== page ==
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I was thinking of ways to make my audience like my characters.

I always try to figure out my target audience and make the main hero as relatable as possible.

Quite often do I embrace their integrity. They are empathetic and they help those in need. They would be the one person that stands out and does something brave. Basically, they are good people.

However I think there may be more to that. Some of the methods I mentioned could end up making the story a cliche. I wonder if there are more sophisticated techniques to build a character, that will make the reader root for them.

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  • "They are empathetic and they help those in need. They would be the one person that stands out and does something brave. Basically, they are good people." Do they have any flaws? May 6 at 20:30
  • @DM_with_secrets yes, various. I had a character that was an arrogant young man. Also one that was unambitious or simple-minded.
    – Rico
    May 6 at 20:34
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    I'm a big fan of the redemptive character. We've all done bad things, sometimes for good reasons, and then felt badly about it afterwards. They empathize with the screw-up, and also with the integrity of trying to fix it. Suffering is also very empathy-generating, and most redemptive characters are made to suffer for their sins.
    – DWKraus
    May 6 at 22:33
  • What makes a character likable? Personality? Experiences? Looks? If you're an avid reader, what makes the character worthy of your attention? May 7 at 12:40
  • @ArtemisSilver that's what I want to explore ;)
    – Rico
    May 8 at 13:15
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Readers tend to find characters relatable when they want or need things very strongly, and are active about pursuing them. It helps, of course, if they have admirable traits, or goals, but even anti-heroes can be compelling, when they are proactive.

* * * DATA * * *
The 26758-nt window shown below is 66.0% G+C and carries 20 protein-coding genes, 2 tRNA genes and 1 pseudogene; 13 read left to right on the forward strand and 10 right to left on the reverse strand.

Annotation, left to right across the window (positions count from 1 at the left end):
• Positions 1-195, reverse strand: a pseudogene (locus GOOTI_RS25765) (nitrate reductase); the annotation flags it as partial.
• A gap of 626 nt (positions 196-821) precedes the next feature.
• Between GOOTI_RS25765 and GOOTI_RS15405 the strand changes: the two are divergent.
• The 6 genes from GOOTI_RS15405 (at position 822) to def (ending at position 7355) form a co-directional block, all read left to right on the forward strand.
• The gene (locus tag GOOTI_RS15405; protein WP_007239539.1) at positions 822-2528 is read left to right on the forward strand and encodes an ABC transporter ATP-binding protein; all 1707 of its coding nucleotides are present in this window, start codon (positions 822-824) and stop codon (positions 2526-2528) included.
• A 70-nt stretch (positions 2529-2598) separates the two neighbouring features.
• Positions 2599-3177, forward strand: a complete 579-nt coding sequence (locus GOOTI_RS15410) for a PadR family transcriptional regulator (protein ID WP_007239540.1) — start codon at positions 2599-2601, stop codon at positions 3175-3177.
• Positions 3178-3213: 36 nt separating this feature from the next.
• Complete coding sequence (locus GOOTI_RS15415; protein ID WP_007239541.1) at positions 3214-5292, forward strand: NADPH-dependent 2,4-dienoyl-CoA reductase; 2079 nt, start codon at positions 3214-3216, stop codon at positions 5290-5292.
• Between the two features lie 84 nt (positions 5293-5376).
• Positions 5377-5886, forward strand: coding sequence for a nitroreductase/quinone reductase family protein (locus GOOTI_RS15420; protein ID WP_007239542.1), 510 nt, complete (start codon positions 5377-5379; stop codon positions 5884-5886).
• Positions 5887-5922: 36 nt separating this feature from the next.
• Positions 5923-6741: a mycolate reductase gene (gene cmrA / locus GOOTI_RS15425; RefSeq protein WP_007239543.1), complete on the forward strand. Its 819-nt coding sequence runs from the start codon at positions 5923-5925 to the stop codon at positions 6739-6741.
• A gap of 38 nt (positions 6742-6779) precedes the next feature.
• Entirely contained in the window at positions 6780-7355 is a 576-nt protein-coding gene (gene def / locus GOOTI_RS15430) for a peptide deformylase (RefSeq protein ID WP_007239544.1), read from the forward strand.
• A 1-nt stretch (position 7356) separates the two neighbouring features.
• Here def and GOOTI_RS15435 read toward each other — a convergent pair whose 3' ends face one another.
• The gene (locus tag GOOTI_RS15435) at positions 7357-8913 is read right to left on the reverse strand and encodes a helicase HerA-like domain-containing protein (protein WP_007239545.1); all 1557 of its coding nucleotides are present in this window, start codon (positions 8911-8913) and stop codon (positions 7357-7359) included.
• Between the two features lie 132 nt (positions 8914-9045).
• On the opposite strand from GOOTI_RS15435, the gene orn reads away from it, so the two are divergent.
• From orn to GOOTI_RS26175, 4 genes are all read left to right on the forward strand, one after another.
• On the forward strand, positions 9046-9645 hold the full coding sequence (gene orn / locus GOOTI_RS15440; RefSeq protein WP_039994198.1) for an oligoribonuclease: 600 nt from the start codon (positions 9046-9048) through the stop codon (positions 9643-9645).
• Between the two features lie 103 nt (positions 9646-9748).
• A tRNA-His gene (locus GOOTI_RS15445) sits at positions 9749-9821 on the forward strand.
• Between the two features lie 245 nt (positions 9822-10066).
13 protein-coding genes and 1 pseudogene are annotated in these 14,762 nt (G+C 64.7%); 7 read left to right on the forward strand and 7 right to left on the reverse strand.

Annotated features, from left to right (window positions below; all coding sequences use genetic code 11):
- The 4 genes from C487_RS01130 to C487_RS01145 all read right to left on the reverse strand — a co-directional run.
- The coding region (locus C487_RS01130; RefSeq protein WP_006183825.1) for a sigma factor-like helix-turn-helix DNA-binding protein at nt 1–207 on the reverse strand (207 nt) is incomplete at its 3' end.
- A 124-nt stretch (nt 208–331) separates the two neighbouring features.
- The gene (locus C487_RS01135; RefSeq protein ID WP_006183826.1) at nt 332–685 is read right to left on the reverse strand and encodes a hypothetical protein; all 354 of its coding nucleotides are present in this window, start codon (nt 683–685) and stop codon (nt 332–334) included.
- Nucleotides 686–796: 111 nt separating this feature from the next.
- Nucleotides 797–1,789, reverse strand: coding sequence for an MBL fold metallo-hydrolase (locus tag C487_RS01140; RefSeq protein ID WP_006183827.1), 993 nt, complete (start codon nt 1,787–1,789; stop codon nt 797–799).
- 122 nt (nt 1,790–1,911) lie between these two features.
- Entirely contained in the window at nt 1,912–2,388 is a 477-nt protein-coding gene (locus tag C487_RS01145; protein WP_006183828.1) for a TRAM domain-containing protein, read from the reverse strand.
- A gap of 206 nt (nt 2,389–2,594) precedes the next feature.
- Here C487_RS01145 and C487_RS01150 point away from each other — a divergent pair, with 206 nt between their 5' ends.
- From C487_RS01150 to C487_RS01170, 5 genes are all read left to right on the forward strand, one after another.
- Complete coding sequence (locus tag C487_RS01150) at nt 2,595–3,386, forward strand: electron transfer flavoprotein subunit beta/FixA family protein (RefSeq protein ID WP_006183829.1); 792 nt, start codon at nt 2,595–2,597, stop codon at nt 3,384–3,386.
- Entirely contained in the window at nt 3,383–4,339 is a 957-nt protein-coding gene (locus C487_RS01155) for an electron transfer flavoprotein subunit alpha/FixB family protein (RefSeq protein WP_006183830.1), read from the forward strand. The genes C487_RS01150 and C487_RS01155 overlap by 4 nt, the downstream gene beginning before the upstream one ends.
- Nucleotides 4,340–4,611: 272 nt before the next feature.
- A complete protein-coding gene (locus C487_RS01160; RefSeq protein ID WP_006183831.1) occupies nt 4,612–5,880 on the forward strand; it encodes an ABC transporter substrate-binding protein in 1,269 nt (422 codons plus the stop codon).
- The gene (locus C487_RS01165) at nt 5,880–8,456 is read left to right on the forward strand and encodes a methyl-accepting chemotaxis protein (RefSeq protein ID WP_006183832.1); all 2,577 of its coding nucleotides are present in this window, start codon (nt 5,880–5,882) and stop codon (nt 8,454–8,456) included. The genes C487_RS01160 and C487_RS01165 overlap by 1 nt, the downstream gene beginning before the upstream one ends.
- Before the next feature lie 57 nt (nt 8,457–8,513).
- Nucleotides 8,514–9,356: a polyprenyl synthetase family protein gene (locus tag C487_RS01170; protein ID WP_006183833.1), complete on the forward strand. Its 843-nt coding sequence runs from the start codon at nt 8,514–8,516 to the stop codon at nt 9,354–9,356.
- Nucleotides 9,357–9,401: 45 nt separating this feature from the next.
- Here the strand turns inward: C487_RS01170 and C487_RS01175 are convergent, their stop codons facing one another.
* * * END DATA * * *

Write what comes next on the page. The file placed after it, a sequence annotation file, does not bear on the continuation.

It's because we're all interested in having an impact on the world, and securing the things we want or need, so watching someone else go about that will draw us into a narrative.

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Likeable traits

Deeds and talents are often sprung from the imagination of an author, but the main point of the story is how the characters achieve the audience's approval.

Step one: Relate

Connections between the reader and the character could be the first step to your goal. For example, if the author decides to make his/her main character an orphan that was often bullied, people would naturally pity him or feel connected to him.

Step two: Flaws

Not all characters are perfectionists. If you start out with a character having amazing powers and great at everything, many people would be thinking 'If he is so good at everything, why do we need to commiserate him?' Plots are set to have the character learn something from their adventures and ordeals. Flaws are also a good way to tone down the arrogance level.

And @Rico W, you were right about there was more than just the label 'Good'. Not everything should have the good guys have a bad past and the bad guys having a good past. The 'Bad' characters might have a reason to become evil and the 'Good' characters might turn evil later on.

And lastly, you need to determine who do you want the reader to like and to trust. Also don't pick favorites among your 'Good' guys. Jealousy might arouse in the story.

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